Shriji Arvind Singh Mewar of Udaipur
Shriji Arvind Singh Mewar of Udaipur

 The hospitality industry was the natural choice for many keepers of heritage properties. Hotel companies have the bandwidth to preserve heritage and make a profit while at it. 


In everything, from cosmetics to construction, health and wellness, and food and fashion, people are turning to the past. Holidays, too, are becoming increasingly about exploring and revelling in a time gone by, about fairytale weddings and honeymoons amidst real-life history and heritage. A few years ago, heritage hotels might have attracted only inbound guests seeking exotica, but today the domestic guest — increasingly proud of his history and heritage — is keener on holidaying in heritage hotels. There is plenty of revenue to be earned from this category of hotels. 

The most successful heritage hotels rely on simple rules of thumb as recipes for success. For instance: “Don’t let heritage be an excuse for bad service,” says Shriji Arvind Singh Mewar, CMD of HRH Group of Hotels. He is credited with putting Udaipur on the luxury lists of international travellers, and has just won the HIFI Lifetime Achievement Award for his contribution to heritage hotels and Indian hospitality. A lack of hot water and air-conditioning, or sub-standard sewage, cannot be blamed on heritage. You cannot put in a four-inch mattress and blame it on heritage either, saying that you cannot implement brand standards here. In fact, in the early days of heritage hotels, some players did use heritage as an excuse to cut corners, giving a bad name to it. We took it in our stride to repair the reputation of living heritage.”

Shriji lives by this one rule, which mitigates one of the biggest obstacles in the growth of heritage hotels as an accommodation segment. Restoration eats into operational costs and also takes time, which in turn adds up to less revenue as the opening date is later.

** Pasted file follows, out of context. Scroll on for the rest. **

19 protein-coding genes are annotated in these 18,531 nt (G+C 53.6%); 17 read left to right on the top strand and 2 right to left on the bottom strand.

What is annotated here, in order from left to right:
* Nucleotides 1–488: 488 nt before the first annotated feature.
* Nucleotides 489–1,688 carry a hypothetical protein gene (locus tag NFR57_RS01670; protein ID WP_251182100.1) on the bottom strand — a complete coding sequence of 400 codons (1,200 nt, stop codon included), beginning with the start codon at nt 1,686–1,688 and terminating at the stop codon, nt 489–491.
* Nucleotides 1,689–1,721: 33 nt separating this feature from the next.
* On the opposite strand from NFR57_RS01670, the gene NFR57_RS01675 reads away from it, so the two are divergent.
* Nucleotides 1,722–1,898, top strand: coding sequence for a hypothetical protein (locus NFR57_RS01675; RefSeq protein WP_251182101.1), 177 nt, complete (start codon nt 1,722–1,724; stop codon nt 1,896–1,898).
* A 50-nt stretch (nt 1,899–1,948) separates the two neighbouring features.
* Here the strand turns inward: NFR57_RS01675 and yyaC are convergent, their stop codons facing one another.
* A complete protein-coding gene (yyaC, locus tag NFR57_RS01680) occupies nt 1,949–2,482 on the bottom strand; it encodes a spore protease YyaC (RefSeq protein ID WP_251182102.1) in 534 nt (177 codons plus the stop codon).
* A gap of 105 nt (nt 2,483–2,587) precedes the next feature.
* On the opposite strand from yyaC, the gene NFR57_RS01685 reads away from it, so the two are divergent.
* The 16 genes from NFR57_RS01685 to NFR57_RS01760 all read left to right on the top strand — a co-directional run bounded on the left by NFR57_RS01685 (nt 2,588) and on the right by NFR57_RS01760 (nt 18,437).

For instance, the Devi Garth Palace in Udaipur, now a famous design hotel, is an eighteenth-century castle that took a full five years of renovation before it was finally ready to welcome guests.

An international example is Villa Borromeo in Milan, a fourteenth-century villa turned into a five-star hotel. After being neglected for over 20 years, readying it demanded not only the fullscale installation of central heating and air conditioning but also restoration of furniture from privately owned collections from a number of countries and antique dealers. They made extensive drawings of all the furniture, just in case something needed to be restored at a later time.

While air-conditioning was not an issue for Umaid Bhawan when it was turned into a hotel — it was constructed to maintain a temperature of 23C regardless of the heat outside — restoration is still required occasionally. It too, features items used by its royal residents: mementos of hunting trips, family photographs, old silver, Belgian mirrors, art deco furniture and lamps.

According to Manav Thadani, chairman of the HVS consultancy, spend on restoration and the operational costs of these ancient structures mean that heritage hotels are viable in the five-star segment. “Since the operating costs are high, you cannot really have a budget heritage property.”